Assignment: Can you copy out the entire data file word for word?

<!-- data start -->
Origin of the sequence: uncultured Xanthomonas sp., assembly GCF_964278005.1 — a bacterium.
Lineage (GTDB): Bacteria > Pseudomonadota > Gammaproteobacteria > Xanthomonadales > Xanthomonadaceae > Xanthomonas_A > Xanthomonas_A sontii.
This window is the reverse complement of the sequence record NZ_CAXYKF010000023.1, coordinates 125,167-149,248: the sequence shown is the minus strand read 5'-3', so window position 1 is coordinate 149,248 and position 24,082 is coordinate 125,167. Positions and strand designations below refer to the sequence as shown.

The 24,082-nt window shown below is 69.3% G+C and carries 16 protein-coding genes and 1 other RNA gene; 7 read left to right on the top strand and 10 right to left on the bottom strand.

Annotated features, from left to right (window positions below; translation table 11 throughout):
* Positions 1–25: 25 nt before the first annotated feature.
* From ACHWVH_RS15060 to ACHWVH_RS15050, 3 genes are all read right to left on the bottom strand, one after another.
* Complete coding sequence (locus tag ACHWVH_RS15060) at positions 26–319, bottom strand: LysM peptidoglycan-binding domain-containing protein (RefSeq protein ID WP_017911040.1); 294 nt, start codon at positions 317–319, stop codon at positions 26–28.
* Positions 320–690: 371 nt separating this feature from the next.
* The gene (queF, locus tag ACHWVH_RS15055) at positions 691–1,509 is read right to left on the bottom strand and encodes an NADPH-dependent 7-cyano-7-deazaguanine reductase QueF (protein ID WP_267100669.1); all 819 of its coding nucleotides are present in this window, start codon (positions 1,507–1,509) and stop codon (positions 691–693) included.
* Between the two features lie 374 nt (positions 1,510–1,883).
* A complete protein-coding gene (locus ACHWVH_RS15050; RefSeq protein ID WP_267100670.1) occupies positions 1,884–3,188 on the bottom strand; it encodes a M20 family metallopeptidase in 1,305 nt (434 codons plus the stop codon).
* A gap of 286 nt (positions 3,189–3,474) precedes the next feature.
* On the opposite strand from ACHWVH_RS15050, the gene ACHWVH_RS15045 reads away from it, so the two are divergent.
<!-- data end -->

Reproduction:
Origin of the sequence: uncultured Xanthomonas sp., assembly GCF_964278005.1 — a bacterium.
Lineage (GTDB): Bacteria > Pseudomonadota > Gammaproteobacteria > Xanthomonadales > Xanthomonadaceae > Xanthomonas_A > Xanthomonas_A sontii.
This window is the reverse complement of the sequence record NZ_CAXYKF010000023.1, coordinates 125,167-149,248: the sequence shown is the minus strand read 5'-3', so window position 1 is coordinate 149,248 and position 24,082 is coordinate 125,167. Positions and strand designations below refer to the sequence as shown.

The 24,082-nt window shown below is 69.3% G+C and carries 16 protein-coding genes and 1 other RNA gene; 7 read left to right on the top strand and 10 right to left on the bottom strand.

Annotated features, from left to right (window positions below; translation table 11 throughout):
* Positions 1–25: 25 nt before the first annotated feature.
* From ACHWVH_RS15060 to ACHWVH_RS15050, 3 genes are all read right to left on the bottom strand, one after another.
* Complete coding sequence (locus tag ACHWVH_RS15060) at positions 26–319, bottom strand: LysM peptidoglycan-binding domain-containing protein (RefSeq protein ID WP_017911040.1); 294 nt, start codon at positions 317–319, stop codon at positions 26–28.
* Positions 320–690: 371 nt separating this feature from the next.
* The gene (queF, locus tag ACHWVH_RS15055) at positions 691–1,509 is read right to left on the bottom strand and encodes an NADPH-dependent 7-cyano-7-deazaguanine reductase QueF (protein ID WP_267100669.1); all 819 of its coding nucleotides are present in this window, start codon (positions 1,507–1,509) and stop codon (positions 691–693) included.
* Between the two features lie 374 nt (positions 1,510–1,883).
* A complete protein-coding gene (locus ACHWVH_RS15050; RefSeq protein ID WP_267100670.1) occupies positions 1,884–3,188 on the bottom strand; it encodes a M20 family metallopeptidase in 1,305 nt (434 codons plus the stop codon).
* A gap of 286 nt (positions 3,189–3,474) precedes the next feature.
* On the opposite strand from ACHWVH_RS15050, the gene ACHWVH_RS15045 reads away from it, so the two are divergent.